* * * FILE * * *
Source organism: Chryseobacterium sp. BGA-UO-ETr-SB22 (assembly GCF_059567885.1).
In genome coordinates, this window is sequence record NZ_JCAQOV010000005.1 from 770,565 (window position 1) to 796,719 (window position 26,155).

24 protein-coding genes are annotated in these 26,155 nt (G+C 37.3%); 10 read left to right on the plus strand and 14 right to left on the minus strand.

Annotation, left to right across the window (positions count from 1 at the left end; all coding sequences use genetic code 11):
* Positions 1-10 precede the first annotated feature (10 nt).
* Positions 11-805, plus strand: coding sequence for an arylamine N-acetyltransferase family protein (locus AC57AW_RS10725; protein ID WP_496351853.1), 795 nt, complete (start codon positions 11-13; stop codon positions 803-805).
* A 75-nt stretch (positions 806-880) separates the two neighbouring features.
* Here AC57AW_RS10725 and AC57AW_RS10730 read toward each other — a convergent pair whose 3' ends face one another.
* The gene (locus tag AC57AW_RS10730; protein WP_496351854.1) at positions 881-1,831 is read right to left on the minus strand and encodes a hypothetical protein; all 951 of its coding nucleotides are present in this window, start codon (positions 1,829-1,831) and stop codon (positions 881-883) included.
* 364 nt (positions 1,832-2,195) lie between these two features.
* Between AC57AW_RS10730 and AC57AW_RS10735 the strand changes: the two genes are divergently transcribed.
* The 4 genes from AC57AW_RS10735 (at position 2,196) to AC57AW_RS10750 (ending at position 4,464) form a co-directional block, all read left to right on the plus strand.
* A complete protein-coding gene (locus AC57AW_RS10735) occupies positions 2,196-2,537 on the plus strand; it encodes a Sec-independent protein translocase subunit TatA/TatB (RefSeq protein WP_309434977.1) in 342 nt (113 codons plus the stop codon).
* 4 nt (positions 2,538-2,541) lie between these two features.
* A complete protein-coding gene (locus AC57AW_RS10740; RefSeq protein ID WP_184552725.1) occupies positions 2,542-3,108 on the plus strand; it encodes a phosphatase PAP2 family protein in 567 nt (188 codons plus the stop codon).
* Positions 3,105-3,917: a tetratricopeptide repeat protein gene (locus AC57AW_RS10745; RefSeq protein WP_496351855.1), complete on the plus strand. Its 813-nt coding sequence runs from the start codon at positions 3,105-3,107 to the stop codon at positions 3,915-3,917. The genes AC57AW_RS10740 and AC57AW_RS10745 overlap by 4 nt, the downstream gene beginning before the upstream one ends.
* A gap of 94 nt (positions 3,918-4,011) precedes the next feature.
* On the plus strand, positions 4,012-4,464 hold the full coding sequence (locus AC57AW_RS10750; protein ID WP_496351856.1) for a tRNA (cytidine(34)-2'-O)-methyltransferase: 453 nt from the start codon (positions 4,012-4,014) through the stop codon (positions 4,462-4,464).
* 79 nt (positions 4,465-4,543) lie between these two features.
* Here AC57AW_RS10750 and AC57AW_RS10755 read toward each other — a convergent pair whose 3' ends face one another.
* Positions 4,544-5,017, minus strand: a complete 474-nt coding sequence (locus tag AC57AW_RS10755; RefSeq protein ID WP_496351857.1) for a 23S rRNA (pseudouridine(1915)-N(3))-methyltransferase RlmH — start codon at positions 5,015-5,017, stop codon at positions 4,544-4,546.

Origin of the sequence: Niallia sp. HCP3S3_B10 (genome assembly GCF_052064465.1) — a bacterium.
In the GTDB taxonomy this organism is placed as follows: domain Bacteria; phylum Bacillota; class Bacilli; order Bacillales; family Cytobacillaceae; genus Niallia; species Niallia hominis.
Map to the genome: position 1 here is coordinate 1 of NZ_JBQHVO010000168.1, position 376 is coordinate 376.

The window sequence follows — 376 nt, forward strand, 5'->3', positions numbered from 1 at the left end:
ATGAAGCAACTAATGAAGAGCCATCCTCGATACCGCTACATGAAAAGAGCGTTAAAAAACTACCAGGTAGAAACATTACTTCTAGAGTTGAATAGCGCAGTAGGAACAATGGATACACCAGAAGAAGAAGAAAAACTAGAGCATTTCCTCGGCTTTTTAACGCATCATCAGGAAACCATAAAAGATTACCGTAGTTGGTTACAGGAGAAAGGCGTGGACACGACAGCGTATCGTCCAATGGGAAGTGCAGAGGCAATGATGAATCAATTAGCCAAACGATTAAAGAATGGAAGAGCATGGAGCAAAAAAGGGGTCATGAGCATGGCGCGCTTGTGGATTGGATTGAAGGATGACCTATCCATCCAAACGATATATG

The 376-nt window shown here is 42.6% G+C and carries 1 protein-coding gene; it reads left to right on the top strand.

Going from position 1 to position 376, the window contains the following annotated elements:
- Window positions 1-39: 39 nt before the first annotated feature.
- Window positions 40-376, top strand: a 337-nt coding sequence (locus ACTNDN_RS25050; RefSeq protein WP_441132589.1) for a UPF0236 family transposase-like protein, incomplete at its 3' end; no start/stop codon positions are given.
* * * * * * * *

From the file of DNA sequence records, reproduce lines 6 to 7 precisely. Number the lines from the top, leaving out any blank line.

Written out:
* Positions 11-805, plus strand: coding sequence for an arylamine N-acetyltransferase family protein (locus AC57AW_RS10725; protein ID WP_496351853.1), 795 nt, complete (start codon positions 11-13; stop codon positions 803-805).
* A 75-nt stretch (positions 806-880) separates the two neighbouring features.